To the dismay of the family, things take a dramatic turn that makes them believe that their house is indeed occupied by an evil spirit. The children become scared and paranoid; they mock each other and try to outdo each other in displaying insane behaviors.

It has a few jump scares, but relies more on suspense and some effective sound design as it has a minimalistic approach. The source of the haunting itself is inconclusive, and it is up to the viewer to wonder whether the family is being troubled by evil spirits or if they have finally succumbed to their desperate inner fears and neuroses.


9. Incident in a Ghostland (2018)

  • Genre: Psychological horror, thriller
  • Director: Pascal Laugier
  • Cast: Monica Bellucci (Pauline), Emilia Jones (Beth), Taylor Hickson (Vera), Kristof Van Boven (The Intruder), Kev Adams (The Salesman)
  • IMDb Rating: 6.3
  • Runtime: 109 minutes

Two teenage sisters and their mother, Pauline, find themselves confined to a large and rather abandoned house after Pauline’s sister passes away. The sisters decided one day to visit a film school and while they are gone, Pauline is left at the home alone. Later on that night, two of her strangers assaults her; a giant, non-speaking oaf and a petite woman with doll-like face, Ryder<|reserved_special_token_274|>.

Pauline offers determined resistance to perishing to cover herself; she is capable of killing all the intruders. Thus, with Vera regressed into childhood because of the frightening experience they encountered years ago, Beth comes back to the house after sixteen years as a horror novelist.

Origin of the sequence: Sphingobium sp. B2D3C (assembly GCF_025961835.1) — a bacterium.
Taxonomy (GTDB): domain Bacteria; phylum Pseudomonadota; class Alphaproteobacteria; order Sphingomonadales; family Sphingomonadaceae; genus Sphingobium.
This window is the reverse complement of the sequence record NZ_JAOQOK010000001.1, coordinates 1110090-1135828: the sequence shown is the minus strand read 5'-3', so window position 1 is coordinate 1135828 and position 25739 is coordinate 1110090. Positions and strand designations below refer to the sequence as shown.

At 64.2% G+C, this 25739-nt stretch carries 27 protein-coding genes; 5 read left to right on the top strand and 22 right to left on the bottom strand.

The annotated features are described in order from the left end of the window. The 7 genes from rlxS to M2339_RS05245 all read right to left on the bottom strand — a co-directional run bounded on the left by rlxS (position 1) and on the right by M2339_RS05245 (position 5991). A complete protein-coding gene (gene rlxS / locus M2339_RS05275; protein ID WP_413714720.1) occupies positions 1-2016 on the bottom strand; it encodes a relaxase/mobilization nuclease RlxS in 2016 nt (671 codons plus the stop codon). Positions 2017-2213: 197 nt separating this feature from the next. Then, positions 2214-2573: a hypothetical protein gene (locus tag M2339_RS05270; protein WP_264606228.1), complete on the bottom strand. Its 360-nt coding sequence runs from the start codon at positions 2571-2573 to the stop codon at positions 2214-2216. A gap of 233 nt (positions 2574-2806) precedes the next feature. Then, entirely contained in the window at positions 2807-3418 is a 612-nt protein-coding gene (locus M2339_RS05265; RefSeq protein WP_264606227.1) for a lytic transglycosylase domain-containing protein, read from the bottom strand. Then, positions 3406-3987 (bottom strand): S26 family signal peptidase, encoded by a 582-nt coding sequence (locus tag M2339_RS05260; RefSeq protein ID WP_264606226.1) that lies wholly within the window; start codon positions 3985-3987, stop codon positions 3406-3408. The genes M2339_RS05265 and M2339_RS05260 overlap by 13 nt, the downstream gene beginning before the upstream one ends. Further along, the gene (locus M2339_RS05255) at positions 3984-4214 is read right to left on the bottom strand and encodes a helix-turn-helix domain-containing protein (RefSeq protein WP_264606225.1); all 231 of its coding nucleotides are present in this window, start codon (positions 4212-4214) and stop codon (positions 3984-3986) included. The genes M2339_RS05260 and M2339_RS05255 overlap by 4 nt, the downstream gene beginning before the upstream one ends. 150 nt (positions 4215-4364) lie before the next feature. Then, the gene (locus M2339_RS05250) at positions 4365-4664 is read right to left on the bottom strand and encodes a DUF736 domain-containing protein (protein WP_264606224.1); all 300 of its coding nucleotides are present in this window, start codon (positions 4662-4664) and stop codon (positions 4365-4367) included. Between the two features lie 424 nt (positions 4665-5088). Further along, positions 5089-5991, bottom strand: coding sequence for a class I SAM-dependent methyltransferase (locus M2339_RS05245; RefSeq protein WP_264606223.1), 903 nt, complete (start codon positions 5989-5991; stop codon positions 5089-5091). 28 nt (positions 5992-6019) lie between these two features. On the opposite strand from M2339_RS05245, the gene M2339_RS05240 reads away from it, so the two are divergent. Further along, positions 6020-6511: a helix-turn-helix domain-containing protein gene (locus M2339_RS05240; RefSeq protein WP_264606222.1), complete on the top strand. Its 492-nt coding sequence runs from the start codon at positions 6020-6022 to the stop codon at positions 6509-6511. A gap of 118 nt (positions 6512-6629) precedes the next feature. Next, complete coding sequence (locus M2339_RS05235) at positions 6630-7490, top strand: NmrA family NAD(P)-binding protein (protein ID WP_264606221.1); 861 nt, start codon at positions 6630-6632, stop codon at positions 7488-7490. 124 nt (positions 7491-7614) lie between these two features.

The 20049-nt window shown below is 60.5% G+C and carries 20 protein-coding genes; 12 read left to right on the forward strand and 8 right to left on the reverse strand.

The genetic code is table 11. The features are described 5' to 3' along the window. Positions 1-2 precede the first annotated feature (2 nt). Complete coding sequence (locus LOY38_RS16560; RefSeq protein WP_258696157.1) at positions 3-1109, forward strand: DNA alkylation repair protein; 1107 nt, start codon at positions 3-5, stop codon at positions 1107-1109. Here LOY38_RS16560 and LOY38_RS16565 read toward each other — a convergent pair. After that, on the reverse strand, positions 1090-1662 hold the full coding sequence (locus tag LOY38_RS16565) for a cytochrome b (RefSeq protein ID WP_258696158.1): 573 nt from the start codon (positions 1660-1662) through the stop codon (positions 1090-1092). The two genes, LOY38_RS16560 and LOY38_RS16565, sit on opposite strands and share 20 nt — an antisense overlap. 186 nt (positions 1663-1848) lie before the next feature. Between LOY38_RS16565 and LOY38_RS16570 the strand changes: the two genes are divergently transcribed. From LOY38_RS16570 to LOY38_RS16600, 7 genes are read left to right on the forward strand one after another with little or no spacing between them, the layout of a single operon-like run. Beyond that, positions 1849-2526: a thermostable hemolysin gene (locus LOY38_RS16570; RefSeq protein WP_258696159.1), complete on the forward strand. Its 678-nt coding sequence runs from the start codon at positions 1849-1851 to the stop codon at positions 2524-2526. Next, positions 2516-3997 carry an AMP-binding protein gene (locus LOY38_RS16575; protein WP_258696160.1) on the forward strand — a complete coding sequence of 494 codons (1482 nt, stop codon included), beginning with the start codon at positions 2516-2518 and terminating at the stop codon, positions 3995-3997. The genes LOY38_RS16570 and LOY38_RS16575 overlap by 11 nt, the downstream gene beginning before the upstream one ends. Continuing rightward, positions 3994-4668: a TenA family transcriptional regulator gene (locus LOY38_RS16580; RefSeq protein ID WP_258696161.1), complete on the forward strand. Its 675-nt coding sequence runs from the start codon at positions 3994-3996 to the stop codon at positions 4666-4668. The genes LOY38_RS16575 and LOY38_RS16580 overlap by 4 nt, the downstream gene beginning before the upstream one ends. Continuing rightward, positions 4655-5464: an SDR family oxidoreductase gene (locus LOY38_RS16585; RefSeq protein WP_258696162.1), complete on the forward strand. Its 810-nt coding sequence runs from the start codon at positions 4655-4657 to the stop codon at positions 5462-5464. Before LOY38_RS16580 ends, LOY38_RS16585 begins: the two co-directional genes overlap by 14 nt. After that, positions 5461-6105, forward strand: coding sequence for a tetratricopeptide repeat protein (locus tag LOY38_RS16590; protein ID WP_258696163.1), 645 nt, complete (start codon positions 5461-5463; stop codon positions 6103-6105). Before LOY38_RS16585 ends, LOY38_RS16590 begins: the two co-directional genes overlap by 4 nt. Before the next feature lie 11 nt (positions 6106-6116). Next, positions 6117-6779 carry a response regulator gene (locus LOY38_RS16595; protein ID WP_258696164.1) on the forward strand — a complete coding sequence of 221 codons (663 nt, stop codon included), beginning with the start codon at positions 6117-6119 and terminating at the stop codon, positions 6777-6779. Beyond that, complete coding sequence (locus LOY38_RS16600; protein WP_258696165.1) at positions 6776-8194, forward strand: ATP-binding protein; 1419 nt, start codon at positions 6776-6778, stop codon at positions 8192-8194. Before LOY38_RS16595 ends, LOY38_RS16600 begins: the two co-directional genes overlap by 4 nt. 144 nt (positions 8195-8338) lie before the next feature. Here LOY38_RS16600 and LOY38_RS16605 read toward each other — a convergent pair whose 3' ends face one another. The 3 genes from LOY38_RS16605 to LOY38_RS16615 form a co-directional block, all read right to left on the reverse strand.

A series of events then turn a-stride as they try to understand what had occurred and remake their house. Beth has hallucinations, and the house has vibes of horror, like it remembers her as a dead person.

As such, the film deals with the concept of suffering and its effects on relationships alongside the theme of violence. The plot follows the episode and reveal format which makes it virtually hard to determine what is the truth, the false memories or hallucination.

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10. Invasion of the Body Snatchers (1956)

  • Genre: Sci-fi horror, social commentary
  • Director: Don Siegel
  • Cast: Kevin McCarthy (Dr. Miles Bennell), Dana Wynter (Becky Driscoll), Larry Gates (Dr. Daniel Hilary), King Donovan (Charlie Grimes)
  • IMDb Rating: 7.5
  • Runtime: 80 minutes

Invasion of the Body Snatchers can be regarded as one of the geeks of sci-fi horror films. Psychiatrict Miles Bennell, practicing in the small California town, begins to suspect that he and other townsfolk are surrounded by a monstrous conspiracy.

They say that the people they knew and cared for have been replaced by cold_ctrl flesh_and_bones replicas. Convinced at first of their lies, Bennell quickly discovers something that propels their investigation forward. Caramel-colored, behemoth plant pods landed on the townspeople, copying them during the night as they sleep and then stripping them of their feelings and personalities.

Bennell, a middle-aged man who wakes up one day realizing that everyone he knows has been replaced by alien duplicates, forms a band with Becky Driscoll, a woman who is convinced that her boyfriend has been replaced by an alien double, and sets out to inform the other remaining humans about the situation and find a way to rid the world of the aliens.

The film portrays a classic example of an allegory, a society in Microcosm, where individuals feel trapped by the society standards and thus fail to enjoy their freedom, which is symbolic of the McCarthy era. Seed pods of pod people, in particular a particular pod like structure of the picture, are still a powerful image of invasion and people depersonalization.


11. Island of Lost Souls (1932)

  • Genre: Sci-fi horror
  • Director: Erle C. Kenton
  • Cast: Charles Laughton (Dr. Moreau), Bela Lugosi (The Sayer of Law), Kathleen Burke (Aouda), Leila Hyams (Charles’ Wife)